Competencies in Problem-Solving Domains
Based on the research on learning in mathematics, Alan Schoenfeld presents the following theoretical frame characterizing competencies in problem-solving domains:
I. The knowledge base
II. Problem solving strategies
For example: analogy, auxiliary elements, decomposing and recombining, induction, specialization, variation, working backwards (See Polya)
III. Monitoring and control (Metacognition)
Knowing how and when to use resources and strategies effectively and efficiently
- What am I doing?
- Why am I doing it?
- How does it help me?
IV. Beliefs and affects
Typical student beliefs about the nature of mathematics
- Mathematics problems have one and only one right answer.
- There is only one correct way to solve any mathematics problem – usually the rule the teacher has most recently demonstrated to the class.
- Ordinary students cannot expect to understand mathematics; they expect simply to memorize it, and apply what they have learned mechanically and without understanding.
- Mathematics is a solitary activity, done by individuals in isolation.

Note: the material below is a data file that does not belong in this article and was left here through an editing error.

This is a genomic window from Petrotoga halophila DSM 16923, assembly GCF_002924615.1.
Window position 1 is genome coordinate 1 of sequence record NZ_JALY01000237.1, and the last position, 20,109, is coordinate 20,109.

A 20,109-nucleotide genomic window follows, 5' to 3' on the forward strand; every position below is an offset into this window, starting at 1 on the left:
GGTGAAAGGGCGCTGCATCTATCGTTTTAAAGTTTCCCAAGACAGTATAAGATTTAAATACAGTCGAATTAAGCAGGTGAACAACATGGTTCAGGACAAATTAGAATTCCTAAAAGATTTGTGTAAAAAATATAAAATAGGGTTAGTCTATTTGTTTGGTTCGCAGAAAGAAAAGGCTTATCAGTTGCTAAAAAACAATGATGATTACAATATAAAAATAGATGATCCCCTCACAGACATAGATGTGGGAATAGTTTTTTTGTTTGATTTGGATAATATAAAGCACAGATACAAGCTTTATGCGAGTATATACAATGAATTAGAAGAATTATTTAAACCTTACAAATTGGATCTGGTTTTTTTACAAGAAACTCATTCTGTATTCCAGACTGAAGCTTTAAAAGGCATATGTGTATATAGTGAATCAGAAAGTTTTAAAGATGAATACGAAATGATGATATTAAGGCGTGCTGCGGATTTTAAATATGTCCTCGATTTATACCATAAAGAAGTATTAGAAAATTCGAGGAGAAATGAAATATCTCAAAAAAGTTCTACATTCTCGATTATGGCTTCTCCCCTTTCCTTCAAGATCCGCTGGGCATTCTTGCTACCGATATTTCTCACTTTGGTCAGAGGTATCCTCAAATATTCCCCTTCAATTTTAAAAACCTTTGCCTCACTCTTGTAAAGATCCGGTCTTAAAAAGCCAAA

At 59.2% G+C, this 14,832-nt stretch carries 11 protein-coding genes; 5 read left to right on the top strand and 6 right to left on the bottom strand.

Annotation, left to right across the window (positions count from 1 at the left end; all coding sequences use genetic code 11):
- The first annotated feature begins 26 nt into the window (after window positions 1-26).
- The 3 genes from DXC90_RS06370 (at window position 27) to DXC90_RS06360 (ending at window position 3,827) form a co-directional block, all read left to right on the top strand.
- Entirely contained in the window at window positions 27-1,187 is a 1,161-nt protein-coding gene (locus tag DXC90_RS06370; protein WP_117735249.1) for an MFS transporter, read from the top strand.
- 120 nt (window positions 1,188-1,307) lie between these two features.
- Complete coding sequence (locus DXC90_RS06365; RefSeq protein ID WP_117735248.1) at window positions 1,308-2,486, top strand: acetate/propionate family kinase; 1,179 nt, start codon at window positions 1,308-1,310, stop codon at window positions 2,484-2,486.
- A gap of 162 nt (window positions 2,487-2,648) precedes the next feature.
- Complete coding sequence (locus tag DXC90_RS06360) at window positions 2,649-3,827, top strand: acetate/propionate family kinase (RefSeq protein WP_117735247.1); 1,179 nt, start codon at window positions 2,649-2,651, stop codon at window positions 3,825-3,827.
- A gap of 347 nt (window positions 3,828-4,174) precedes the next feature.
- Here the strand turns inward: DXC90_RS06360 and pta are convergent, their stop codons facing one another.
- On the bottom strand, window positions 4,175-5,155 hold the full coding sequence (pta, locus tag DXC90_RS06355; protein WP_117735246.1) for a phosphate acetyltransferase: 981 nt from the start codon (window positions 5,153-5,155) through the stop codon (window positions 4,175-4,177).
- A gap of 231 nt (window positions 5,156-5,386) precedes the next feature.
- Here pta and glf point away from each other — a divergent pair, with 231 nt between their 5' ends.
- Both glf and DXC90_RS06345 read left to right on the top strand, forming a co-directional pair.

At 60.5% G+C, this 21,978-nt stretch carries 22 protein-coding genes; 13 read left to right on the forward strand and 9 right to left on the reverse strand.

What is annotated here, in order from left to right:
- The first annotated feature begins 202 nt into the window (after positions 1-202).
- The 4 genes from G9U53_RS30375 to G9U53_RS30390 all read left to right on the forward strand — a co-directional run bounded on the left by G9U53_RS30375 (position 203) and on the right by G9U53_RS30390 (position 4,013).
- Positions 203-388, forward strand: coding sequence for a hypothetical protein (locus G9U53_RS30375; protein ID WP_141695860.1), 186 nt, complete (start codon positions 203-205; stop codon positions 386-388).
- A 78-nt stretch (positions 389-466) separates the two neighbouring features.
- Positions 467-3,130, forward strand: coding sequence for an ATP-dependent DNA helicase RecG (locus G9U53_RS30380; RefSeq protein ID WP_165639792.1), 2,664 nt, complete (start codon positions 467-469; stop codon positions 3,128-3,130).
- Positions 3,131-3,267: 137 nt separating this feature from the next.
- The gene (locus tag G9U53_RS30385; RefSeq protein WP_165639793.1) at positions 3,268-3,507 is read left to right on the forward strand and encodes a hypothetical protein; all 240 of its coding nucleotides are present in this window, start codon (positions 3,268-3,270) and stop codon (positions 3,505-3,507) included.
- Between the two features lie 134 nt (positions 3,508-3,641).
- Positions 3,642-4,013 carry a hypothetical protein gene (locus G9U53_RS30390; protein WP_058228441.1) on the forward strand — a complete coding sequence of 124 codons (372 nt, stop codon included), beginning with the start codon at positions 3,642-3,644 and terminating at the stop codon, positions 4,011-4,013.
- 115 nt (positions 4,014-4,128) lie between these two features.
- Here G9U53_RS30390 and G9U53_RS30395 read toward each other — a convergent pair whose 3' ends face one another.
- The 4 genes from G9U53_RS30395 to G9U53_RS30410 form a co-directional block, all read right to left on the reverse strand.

- Students who have understood the mathematics they have studied will be able to solve any assigned problem in five minutes or less.
- The mathematics learned in school has little or nothing to do with the real world.
- Formal proof is irrelevant to processes of discovery or invention.
Becoming a good mathematical problem solver – becoming a good thinker in any domain – may be as much a matter of acquiring the habits and dispositions of interpretation and sense-making as of acquiring any particular set of skills, strategies, or knowledge. If this is so, we may do well to conceive of mathematics education less as an instructional process (in the traditional sense of teaching specific, well-defined skills or items of knowledge), than as a socialization process. (Resnick, 1989, p. 58)
Schoenfeld, A. (1992). Learning to think mathematically: Problem solving, metacognition, and making sense in mathematics. In D. A. Grouws (Ed.), Handbook of research in mathematics teaching and learning (pp. 334-370). NY: Macmillan Publishing Co.
Pólya, G. (1945; 2nd edition, 1957). How to solve it. Princeton: Princeton University Press.
Pólya, G. (1954). Mathematics and plausible reasoning (Volume 1, Induction and analogy in mathematics; Volume 2, Patterns of plausible inference). Princeton: Princeton University Press.
Pólya, G. (1962,1965/1981). Mathematical Discovery (Volume 1, 1962; Volume 2, 1965). Princeton: Princeton University Press. Combined paperback edition, 1981. New York: Wiley.
Resnick, L. (1989). Treating mathematics as an ill-structured discipline. In R. Charles & E. Silver (Eds.), The teaching and assessing of mathematical problem solving , pp. 32-60. Reston, VA: National Council of teachers of Mathematics.